By HOLLY McCRAY
The Circle of Care’s vision to help more foster children is newly focused on Ardmore, Enid, Shawnee, and Stillwater.
The United Methodist-affiliated agency yearns to extend its care ministry to meet the great need for foster homes statewide. While this expansion reaches into four cities, the agency hopes other communities soon follow.
Members of the Board of Directors recently issued a special appeal, pledging themselves to match up to $20,000 in donations.
In response, Circle of Care received the promise of $69,000 if funds are raised to match that amount. The board’s challenge was answered by a challenge!
The new goal is to raise $17,250 in each of the four cities – a total of $69,000.
Combined with the matching grant, from the Milburn family of Shawnee, the funds will enable COC to hire four recruiters, one for each city, to establish foster care homes there.
President Don Batson is excited about expanding the agency’s foster care support services well beyond the state’s two major urban centers. He noted with gratitude the generous support of COC by churches throughout Oklahoma.
More than 11,000 children entered state custody in 2013, according to the Department of Human Services.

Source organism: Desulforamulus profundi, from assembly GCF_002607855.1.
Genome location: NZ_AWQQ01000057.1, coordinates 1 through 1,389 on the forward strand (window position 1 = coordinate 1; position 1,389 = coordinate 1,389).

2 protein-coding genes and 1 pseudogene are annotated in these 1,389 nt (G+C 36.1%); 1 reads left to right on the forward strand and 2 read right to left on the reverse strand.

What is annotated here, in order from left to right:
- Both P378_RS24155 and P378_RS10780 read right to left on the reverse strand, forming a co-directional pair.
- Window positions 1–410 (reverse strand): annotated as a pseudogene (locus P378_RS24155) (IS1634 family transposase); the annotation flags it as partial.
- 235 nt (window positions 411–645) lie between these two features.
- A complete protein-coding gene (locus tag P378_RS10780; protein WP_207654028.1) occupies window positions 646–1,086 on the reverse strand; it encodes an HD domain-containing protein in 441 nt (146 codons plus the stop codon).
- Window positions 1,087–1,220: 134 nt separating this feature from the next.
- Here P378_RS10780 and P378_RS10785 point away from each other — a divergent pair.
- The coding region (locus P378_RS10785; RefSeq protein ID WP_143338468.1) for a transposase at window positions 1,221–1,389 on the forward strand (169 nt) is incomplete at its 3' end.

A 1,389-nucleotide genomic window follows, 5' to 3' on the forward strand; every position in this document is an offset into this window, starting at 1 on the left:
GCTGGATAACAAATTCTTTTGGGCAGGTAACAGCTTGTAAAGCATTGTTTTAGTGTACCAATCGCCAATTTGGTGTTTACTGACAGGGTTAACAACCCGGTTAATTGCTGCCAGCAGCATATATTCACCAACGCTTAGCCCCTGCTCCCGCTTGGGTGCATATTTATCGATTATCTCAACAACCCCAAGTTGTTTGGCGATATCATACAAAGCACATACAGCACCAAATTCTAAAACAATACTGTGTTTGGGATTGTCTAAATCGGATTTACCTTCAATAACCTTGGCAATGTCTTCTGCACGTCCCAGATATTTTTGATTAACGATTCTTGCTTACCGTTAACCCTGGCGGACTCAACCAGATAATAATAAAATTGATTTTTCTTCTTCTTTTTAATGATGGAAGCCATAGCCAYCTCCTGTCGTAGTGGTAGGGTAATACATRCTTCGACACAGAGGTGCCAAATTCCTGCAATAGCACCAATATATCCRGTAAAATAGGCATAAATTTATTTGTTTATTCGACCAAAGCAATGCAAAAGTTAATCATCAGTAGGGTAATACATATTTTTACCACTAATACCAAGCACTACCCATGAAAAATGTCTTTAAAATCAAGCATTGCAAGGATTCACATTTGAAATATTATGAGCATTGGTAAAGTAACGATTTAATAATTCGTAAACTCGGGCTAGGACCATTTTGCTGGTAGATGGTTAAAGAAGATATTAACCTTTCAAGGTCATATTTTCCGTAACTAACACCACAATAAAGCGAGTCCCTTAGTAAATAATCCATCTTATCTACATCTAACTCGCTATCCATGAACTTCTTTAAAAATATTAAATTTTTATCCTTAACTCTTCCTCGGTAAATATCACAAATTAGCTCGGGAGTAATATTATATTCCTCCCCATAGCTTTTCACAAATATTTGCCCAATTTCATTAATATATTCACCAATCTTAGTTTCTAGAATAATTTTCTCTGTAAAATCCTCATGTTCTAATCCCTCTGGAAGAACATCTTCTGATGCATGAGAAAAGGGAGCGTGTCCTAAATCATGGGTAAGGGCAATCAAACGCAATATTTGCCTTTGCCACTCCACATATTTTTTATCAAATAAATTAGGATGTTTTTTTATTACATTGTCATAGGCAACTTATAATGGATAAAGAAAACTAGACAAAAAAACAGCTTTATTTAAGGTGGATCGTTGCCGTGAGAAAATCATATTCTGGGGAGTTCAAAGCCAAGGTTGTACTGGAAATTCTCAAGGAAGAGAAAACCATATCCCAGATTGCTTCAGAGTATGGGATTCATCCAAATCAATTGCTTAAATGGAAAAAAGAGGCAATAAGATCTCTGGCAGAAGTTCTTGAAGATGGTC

"If you’re a child removed from your home in Shawnee, but no foster home is available in Shawnee, you go, perhaps, to Tulsa," said Mike Slack, COC development director. "If you are in school, you are removed from your class, friends, and teacher; if you are in church, from your Sunday School; if you play soccer, from your team."
Slack said a child entering state custody may not even be allowed to take along a pillow. Law officers carry kid-sized scrubs so children have some clothing.
Foster care brings "such dramatic change," he said. "If we can keep kids in their local community, they can maintain some ties. It’s so important."
Money raised through the appeal will fill a funding gap, Slack explained.
COC has a DHS contract to provide foster care support services across the state. COC can recruit, train, and walk with new foster parents through state certification. These steps can take several months.
However, state funds do not cover the agency’s costs until 12 to 15 foster homes are operating in a community.
The matching grant gifts will close that funding gap.
"The United Methodist Church, through the generosity of people like the Milburn family, is really leading in the state in the recruitment of foster homes," Slack said.
Circle of Care’s foster care services also extend beyond that step.
The Child SHARE program continues to reach out through a host of resources, holds holiday parties, maintains clothing co-ops, and more. Church members also volunteer their help with these.
"Through the support of local congregations, we wrap these families and these kids in love and support and compassion, which they need because they’ve been in traumatic situations," Slack said.
Find more: www.circleofcare.org.
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